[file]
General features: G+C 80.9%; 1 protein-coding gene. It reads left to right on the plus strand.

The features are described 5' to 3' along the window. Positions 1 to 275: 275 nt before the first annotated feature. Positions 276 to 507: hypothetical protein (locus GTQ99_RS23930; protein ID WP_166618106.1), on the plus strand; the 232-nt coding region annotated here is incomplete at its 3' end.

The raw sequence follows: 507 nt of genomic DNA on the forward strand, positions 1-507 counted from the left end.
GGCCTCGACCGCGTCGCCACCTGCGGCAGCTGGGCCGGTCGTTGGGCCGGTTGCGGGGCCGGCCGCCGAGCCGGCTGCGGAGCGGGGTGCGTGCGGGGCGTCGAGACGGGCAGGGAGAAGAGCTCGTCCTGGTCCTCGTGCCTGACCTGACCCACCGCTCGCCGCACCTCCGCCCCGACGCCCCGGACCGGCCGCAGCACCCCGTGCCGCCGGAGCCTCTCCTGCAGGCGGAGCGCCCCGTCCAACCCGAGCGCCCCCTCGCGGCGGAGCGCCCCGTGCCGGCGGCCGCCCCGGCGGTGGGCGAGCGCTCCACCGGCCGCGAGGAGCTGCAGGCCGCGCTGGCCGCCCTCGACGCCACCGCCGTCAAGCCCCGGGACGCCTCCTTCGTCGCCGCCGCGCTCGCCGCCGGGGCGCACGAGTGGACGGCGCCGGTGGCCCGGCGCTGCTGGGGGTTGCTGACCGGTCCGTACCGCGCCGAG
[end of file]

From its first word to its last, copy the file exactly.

General features: G+C 80.9%; 1 protein-coding gene. It reads left to right on the plus strand.

The features are described 5' to 3' along the window. Positions 1 to 275: 275 nt before the first annotated feature. Positions 276 to 507: hypothetical protein (locus GTQ99_RS23930; protein ID WP_166618106.1), on the plus strand; the 232-nt coding region annotated here is incomplete at its 3' end.

The raw sequence follows: 507 nt of genomic DNA on the forward strand, positions 1-507 counted from the left end.
GGCCTCGACCGCGTCGCCACCTGCGGCAGCTGGGCCGGTCGTTGGGCCGGTTGCGGGGCCGGCCGCCGAGCCGGCTGCGGAGCGGGGTGCGTGCGGGGCGTCGAGACGGGCAGGGAGAAGAGCTCGTCCTGGTCCTCGTGCCTGACCTGACCCACCGCTCGCCGCACCTCCGCCCCGACGCCCCGGACCGGCCGCAGCACCCCGTGCCGCCGGAGCCTCTCCTGCAGGCGGAGCGCCCCGTCCAACCCGAGCGCCCCCTCGCGGCGGAGCGCCCCGTGCCGGCGGCCGCCCCGGCGGTGGGCGAGCGCTCCACCGGCCGCGAGGAGCTGCAGGCCGCGCTGGCCGCCCTCGACGCCACCGCCGTCAAGCCCCGGGACGCCTCCTTCGTCGCCGCCGCGCTCGCCGCCGGGGCGCACGAGTGGACGGCGCCGGTGGCCCGGCGCTGCTGGGGGTTGCTGACCGGTCCGTACCGCGCCGAG